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  • Writer's pictureOrchard K Lettings

Pros and Cons of Pets in Rental Properties

Updated: Feb 26, 2020

With an increasing number of tenants struggling to rent with pets and rehoming shelters being filled to breaking point with unwanted pets, it leaves landlords questioning whether they should or shouldn’t allow pets in their rental property. Below we will discuss the pros and cons of allowing tenants with pets into your property. Pros: Being a nation of animal lovers and with the annual Pet Population report it’s estimated that 44% of households have pets. So, this opens you up to a much larger choice of tenants and as those tenants know that it’s difficult to find somewhere to rent with their pet, you as a landlord, are more likely to have a tenant who stays long-term. Having the right tenant who stays in the property and takes good care of the property as they consider it their home is worth so much more than having a succession of tenants who already know that they are going to move on who are less likely to go to the lengths of making it their home and treating it as such. The other advantage of long-term tenants is fewer void periods meaning a more stable income for you as a landlord. Tenants with pets are generally happy to pay a little extra for the property as they understand that there is a shortage of pet-friendly properties and they also understand that you are taking a risk. This isn't much different to renting a holiday lodge or cottage with your pet, for example, and the owner charging a bit extra to have your pet staying there as well. The most common reason for landlords to reject pets is because of damage they could cause to the property so if your current landlord is able to provide a reference for your pet to say that there has been no damage caused to your current property then that will help to bag you a pet-friendly property. Cons and how to reduce them: Some landlords may fear that the tenant will get more pets than agreed. Therefore, it’s important to inspect the property on a regular basis to ensure that only the pet(s) that you have agreed to are living there. Fears over damage caused by pets. It's a good idea to meet with the tenant’s pet(s) and ask questions to the pet’s owner to allow you to make an assessment on their behaviour. Most owners love to talk about their pet so will happily tell you about their behaviour and whether they shed a lot of hair and dander or not. Extra cleaning to reduce bad odours caused by litter boxes etc. and the increase in hair and general dirt caused by pets. It’s advisable to visit the tenants current home or get a reference from a previous landlord or agent so you can get an idea of how well the tenant can keep on top of this. Allergies are something to take into consideration especially if you have an HMO or rent out a room as it’s important to check that none of the other tenants have any issues with pets as you want the relationship between everyone to remain harmonious. You also need to consider the next people moving into the property as they may have an allergy to pet hair/dander etc so it will need to be sanitised. Fleas! As everybody knows pets can pick up fleas and ticks and other forms of mites etc. so it is important to ensure that your pets treatments are kept up to date. If your pet has picked up fleas due to the treatments becoming less effective or for any other reason then it's important to have everything cleaned and treated thoroughly to ensure that any dropped flea eggs or escapees cannot breed or hatch. Quick Tips:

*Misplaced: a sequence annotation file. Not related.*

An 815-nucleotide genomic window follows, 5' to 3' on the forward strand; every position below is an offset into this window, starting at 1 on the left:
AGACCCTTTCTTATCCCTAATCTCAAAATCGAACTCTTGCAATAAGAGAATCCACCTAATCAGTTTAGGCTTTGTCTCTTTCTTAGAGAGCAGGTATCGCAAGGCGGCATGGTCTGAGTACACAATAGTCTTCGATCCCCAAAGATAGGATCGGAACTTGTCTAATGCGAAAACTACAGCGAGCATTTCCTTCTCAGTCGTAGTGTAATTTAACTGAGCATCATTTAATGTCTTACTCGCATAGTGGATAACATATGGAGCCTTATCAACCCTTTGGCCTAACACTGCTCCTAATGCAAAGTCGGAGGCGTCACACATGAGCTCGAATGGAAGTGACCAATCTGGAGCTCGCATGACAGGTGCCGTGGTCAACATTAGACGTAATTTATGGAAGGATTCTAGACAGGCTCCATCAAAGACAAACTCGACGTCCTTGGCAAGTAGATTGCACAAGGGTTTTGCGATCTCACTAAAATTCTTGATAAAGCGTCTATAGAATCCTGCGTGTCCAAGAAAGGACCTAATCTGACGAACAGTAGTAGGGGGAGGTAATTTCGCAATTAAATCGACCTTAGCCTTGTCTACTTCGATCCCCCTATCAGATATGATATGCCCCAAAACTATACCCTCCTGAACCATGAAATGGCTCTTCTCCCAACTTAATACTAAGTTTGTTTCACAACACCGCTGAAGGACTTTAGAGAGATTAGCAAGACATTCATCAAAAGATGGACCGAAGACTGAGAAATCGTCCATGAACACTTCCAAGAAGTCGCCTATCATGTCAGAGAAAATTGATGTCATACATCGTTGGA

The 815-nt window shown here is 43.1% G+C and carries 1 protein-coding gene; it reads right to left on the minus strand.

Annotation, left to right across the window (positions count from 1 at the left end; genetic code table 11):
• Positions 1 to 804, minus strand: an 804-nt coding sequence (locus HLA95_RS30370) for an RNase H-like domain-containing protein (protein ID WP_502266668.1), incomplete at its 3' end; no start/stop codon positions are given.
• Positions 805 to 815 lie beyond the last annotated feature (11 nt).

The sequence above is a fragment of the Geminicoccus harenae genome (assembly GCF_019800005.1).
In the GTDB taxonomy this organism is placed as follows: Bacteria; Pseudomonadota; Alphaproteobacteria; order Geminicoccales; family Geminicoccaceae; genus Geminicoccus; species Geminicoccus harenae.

• Meet the pet and don’t be afraid to ask questions regarding behaviour.

  • Do your research.

  • Make sure your tenancy agreement has the relevant clauses in for pets.

  • Get a professional property inventory which will avoid disputes when your tenant leaves as you can immediately see the condition of the property before and after.

  • Know your obligations as landlord and make sure you adhere to all rules and regulations surrounding property letting. Make sure you search hard for those not so well advertised regulations.

  • Check your insurance.

  • Consider getting help from a highly rated letting agent to ensure your let is as stress-free as possible. At Orchard K Lettings we always like to meet the pet and get references from previous landlords or agents to reduce the risk of future problems.

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